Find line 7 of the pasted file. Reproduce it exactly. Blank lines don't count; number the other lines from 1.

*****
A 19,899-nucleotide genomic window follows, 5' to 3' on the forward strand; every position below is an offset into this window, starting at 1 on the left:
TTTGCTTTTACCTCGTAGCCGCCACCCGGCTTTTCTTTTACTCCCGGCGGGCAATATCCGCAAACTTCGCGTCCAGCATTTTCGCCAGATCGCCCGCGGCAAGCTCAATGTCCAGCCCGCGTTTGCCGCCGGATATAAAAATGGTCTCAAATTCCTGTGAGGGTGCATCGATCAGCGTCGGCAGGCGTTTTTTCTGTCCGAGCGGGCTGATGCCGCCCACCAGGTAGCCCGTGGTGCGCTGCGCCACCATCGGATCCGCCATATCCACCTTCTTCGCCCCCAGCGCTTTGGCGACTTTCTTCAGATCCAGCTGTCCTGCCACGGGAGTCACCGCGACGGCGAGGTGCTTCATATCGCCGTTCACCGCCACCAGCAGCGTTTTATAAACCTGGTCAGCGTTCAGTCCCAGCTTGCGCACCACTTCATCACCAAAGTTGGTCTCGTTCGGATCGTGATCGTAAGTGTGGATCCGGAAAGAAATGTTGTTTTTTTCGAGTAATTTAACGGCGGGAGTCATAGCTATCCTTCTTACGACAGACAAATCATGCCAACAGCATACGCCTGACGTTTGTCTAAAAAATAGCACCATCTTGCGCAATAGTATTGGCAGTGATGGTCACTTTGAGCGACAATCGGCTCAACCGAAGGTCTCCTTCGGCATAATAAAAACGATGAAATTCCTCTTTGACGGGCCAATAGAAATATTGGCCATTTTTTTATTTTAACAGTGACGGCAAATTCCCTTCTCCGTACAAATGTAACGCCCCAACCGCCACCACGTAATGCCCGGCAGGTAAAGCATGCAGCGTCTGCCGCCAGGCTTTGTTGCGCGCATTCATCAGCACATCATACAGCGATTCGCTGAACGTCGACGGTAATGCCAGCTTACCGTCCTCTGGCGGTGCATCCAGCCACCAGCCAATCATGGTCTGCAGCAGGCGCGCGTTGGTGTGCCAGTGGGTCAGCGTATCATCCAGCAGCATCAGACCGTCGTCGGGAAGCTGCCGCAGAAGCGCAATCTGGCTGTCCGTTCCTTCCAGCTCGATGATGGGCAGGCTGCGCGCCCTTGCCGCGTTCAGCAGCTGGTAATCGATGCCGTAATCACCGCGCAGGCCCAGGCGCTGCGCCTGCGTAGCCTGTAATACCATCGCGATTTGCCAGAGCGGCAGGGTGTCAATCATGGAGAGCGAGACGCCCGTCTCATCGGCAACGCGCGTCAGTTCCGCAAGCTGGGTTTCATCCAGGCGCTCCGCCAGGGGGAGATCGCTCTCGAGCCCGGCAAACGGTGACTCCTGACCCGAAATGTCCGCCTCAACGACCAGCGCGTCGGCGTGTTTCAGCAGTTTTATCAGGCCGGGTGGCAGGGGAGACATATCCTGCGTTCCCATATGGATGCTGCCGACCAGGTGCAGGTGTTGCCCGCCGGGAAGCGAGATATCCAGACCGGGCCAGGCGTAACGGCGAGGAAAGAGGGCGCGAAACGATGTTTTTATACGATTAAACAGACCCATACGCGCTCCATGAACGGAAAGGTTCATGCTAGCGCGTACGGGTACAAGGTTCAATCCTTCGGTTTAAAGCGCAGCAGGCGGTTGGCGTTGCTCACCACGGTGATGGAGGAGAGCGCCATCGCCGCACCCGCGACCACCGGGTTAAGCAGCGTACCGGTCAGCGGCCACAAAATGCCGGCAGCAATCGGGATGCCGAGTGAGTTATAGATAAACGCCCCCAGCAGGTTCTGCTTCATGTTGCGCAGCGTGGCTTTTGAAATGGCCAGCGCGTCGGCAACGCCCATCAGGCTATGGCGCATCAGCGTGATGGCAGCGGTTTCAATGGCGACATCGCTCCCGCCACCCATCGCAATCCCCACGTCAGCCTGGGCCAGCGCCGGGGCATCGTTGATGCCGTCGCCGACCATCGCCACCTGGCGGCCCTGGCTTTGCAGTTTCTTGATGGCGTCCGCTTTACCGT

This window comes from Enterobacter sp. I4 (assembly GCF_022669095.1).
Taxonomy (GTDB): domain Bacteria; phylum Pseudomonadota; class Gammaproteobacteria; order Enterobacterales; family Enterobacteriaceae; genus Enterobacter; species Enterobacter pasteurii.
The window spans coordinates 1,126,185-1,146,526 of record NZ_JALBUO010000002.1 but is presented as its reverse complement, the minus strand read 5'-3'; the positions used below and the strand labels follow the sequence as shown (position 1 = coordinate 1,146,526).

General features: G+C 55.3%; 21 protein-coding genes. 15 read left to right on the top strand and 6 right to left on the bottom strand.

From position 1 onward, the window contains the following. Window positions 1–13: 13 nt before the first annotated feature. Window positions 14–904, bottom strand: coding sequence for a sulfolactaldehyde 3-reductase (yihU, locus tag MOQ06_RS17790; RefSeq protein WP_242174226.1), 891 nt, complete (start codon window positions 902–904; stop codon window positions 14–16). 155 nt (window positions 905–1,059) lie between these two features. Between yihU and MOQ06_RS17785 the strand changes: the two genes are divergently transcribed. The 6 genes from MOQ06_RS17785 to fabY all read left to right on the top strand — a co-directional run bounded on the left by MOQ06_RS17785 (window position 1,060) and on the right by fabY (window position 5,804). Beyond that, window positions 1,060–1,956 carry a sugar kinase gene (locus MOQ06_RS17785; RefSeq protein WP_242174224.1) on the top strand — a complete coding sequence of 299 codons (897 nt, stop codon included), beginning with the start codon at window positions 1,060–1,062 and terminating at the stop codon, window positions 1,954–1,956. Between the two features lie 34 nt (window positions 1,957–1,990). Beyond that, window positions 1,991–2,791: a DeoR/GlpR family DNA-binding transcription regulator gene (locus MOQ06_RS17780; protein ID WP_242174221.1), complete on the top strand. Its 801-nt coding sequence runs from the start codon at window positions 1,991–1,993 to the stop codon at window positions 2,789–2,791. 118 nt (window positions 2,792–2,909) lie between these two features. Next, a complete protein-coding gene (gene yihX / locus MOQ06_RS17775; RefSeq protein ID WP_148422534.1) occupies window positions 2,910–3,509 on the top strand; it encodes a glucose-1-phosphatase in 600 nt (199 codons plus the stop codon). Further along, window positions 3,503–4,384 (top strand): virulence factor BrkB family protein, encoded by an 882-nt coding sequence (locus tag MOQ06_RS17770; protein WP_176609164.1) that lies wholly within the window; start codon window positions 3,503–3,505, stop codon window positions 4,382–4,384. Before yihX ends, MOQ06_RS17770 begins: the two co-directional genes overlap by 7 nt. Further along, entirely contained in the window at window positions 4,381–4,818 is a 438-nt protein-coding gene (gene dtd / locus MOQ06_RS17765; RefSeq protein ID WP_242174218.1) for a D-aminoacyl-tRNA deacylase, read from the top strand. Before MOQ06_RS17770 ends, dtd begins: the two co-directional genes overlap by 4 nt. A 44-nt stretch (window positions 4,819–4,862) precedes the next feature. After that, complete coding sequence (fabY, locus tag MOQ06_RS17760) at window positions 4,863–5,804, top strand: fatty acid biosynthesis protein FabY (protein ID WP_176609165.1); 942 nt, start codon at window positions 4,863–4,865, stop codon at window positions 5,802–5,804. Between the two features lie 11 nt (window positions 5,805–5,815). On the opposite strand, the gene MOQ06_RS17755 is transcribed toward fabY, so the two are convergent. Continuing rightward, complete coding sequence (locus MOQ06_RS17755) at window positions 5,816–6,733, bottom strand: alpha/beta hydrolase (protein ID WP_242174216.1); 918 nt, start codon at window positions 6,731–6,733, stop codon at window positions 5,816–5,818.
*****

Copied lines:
From position 1 onward, the window contains the following. Window positions 1–13: 13 nt before the first annotated feature. Window positions 14–904, bottom strand: coding sequence for a sulfolactaldehyde 3-reductase (yihU, locus tag MOQ06_RS17790; RefSeq protein WP_242174226.1), 891 nt, complete (start codon window positions 902–904; stop codon window positions 14–16). 155 nt (window positions 905–1,059) lie between these two features. Between yihU and MOQ06_RS17785 the strand changes: the two genes are divergently transcribed. The 6 genes from MOQ06_RS17785 to fabY all read left to right on the top strand — a co-directional run bounded on the left by MOQ06_RS17785 (window position 1,060) and on the right by fabY (window position 5,804). Beyond that, window positions 1,060–1,956 carry a sugar kinase gene (locus MOQ06_RS17785; RefSeq protein WP_242174224.1) on the top strand — a complete coding sequence of 299 codons (897 nt, stop codon included), beginning with the start codon at window positions 1,060–1,062 and terminating at the stop codon, window positions 1,954–1,956. Between the two features lie 34 nt (window positions 1,957–1,990). Beyond that, window positions 1,991–2,791: a DeoR/GlpR family DNA-binding transcription regulator gene (locus MOQ06_RS17780; protein ID WP_242174221.1), complete on the top strand. Its 801-nt coding sequence runs from the start codon at window positions 1,991–1,993 to the stop codon at window positions 2,789–2,791. 118 nt (window positions 2,792–2,909) lie between these two features. Next, a complete protein-coding gene (gene yihX / locus MOQ06_RS17775; RefSeq protein ID WP_148422534.1) occupies window positions 2,910–3,509 on the top strand; it encodes a glucose-1-phosphatase in 600 nt (199 codons plus the stop codon). Further along, window positions 3,503–4,384 (top strand): virulence factor BrkB family protein, encoded by an 882-nt coding sequence (locus tag MOQ06_RS17770; protein WP_176609164.1) that lies wholly within the window; start codon window positions 3,503–3,505, stop codon window positions 4,382–4,384. Before yihX ends, MOQ06_RS17770 begins: the two co-directional genes overlap by 7 nt. Further along, entirely contained in the window at window positions 4,381–4,818 is a 438-nt protein-coding gene (gene dtd / locus MOQ06_RS17765; RefSeq protein ID WP_242174218.1) for a D-aminoacyl-tRNA deacylase, read from the top strand. Before MOQ06_RS17770 ends, dtd begins: the two co-directional genes overlap by 4 nt. A 44-nt stretch (window positions 4,819–4,862) precedes the next feature. After that, complete coding sequence (fabY, locus tag MOQ06_RS17760) at window positions 4,863–5,804, top strand: fatty acid biosynthesis protein FabY (protein ID WP_176609165.1); 942 nt, start codon at window positions 4,863–4,865, stop codon at window positions 5,802–5,804. Between the two features lie 11 nt (window positions 5,805–5,815). On the opposite strand, the gene MOQ06_RS17755 is transcribed toward fabY, so the two are convergent. Continuing rightward, complete coding sequence (locus MOQ06_RS17755) at window positions 5,816–6,733, bottom strand: alpha/beta hydrolase (protein ID WP_242174216.1); 918 nt, start codon at window positions 6,731–6,733, stop codon at window positions 5,816–5,818.